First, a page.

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Requested Recipe:

RIESLING WINE

"We have the opportunity to pick some Riesling grapes...in about
a week and are looking for some recipes." Lonni, Boise, Idaho




Riesling


Vitis vinifera var. Riesling, the classic wine grape of the Rhine, has been spread worldwide due to the very excellence of the wines it is capable of producing. The Riesling is the "great white grape" of Germany and, according to Jancis Robinson, "...can claim to be the finest white grape variety in the world on the basis of the longivity of its wines and their ability to transmit the characteristics of a vineyard without losing Riesling's own inimitable style." That is quite a statement!

The Johannisberg Riesling, also known as the "White Riesling," the "True Riesling," and the "Auslesen," is either a subvariety or the original Riesling grape -- no one seems to really know. It produces spicy wines with great aroma and depth. Both the vine and the grape are unusually cold-hardy, making it a favorite for very late harvests. Indeed, the late-harvested Rieslings make sweeter wines with richer flavor and are ideal enhancements to many, many kinds of food. If you could only make one white wine, to many this would be the one to make. This recipe makes 5 U.S. gallons (19 liters).


Riesling Wine
(recipe for 5 gallons)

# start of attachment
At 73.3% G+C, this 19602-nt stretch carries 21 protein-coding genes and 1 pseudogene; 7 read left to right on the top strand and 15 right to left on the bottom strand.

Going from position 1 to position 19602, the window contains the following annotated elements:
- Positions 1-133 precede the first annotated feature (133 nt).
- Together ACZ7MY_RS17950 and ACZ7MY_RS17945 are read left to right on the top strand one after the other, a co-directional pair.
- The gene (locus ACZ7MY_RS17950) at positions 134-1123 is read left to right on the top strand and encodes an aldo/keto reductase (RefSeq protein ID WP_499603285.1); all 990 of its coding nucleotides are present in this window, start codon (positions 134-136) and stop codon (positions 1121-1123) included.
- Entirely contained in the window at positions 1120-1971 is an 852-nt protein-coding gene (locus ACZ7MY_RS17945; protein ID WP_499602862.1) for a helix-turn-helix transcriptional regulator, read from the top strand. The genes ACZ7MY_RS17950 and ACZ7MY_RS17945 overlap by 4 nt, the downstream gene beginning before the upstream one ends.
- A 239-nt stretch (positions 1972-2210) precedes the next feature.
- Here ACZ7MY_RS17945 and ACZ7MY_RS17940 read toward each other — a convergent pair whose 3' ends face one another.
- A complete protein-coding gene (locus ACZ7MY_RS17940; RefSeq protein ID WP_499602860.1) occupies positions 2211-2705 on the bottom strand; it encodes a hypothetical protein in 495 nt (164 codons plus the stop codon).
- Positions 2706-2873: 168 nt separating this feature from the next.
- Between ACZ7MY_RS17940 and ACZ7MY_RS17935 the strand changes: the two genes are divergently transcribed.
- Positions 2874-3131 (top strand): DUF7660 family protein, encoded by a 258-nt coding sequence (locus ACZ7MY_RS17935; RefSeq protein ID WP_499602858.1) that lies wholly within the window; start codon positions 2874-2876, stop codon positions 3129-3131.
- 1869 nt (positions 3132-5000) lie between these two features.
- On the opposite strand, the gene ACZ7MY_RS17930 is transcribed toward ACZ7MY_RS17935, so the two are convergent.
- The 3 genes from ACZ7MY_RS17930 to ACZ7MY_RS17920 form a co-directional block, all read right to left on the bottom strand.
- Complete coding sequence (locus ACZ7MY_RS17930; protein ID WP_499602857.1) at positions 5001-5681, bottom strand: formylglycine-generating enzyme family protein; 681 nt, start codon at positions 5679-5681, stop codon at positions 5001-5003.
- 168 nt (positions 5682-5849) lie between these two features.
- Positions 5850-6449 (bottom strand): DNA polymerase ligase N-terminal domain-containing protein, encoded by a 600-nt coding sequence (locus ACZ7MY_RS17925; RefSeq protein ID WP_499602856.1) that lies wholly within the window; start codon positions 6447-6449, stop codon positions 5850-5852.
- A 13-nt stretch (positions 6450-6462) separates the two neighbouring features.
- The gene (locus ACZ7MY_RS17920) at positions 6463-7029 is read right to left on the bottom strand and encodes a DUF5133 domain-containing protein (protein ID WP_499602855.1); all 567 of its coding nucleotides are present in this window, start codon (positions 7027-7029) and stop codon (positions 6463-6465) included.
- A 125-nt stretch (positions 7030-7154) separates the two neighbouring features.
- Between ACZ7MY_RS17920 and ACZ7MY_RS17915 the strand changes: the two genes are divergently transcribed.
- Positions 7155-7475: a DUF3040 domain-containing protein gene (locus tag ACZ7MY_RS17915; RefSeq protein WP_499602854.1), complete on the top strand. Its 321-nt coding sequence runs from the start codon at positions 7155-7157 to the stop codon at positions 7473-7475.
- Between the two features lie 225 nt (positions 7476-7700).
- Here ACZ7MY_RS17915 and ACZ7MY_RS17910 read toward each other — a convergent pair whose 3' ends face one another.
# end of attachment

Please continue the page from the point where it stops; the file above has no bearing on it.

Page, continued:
Pick grapes when fully ripe, discarding any spoiled grapes from clusters. Crush and destem the grapes. Add pectic enzyme to the crush and stir with wooden paddle. Cover and set aside 2 hours. Press grapes and transfer juice to primary fermentation vessel, stirring in tsp potassium metabisulfite and covering primary. Let sit 8 hours. Adjust acidity and sugar as required (starting specific gravity should not exceed 1.090 unless naturally) and stir in yeast nutrient. Add activated yeast starter gently so starter remains at or near surface (stir shallowly). Recover primary and after 2 hours stir deeply and recover again. Ferment in primary until specific gravity drops to 1.000. Stabilize, rack to secondary, attach airlock, and set in a cool place. Rack every 30-45 days until wine clears, adding tsp. potassium metabisulfite every other racking (recipe ingredients allow for at least 3 additions). If wine does not clear after 3rd racking, fine with Bentonite and allow additional month to clear. Rack again, sweeten to taste, and bottle. Allow 3-6 months before tasting. [Author's own recipe]


My thanks to Lonni in Boise, Idaho for this request.


This page was updated September 15th, 2002

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